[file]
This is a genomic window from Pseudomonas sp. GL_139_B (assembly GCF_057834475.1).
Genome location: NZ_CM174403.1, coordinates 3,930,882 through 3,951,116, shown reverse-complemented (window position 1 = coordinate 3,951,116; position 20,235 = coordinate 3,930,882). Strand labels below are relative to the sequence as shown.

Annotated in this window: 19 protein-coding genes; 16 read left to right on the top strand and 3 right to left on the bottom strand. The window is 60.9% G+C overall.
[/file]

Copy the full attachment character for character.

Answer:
This is a genomic window from Pseudomonas sp. GL_139_B (assembly GCF_057834475.1).
Genome location: NZ_CM174403.1, coordinates 3,930,882 through 3,951,116, shown reverse-complemented (window position 1 = coordinate 3,951,116; position 20,235 = coordinate 3,930,882). Strand labels below are relative to the sequence as shown.

Annotated in this window: 19 protein-coding genes; 16 read left to right on the top strand and 3 right to left on the bottom strand. The window is 60.9% G+C overall.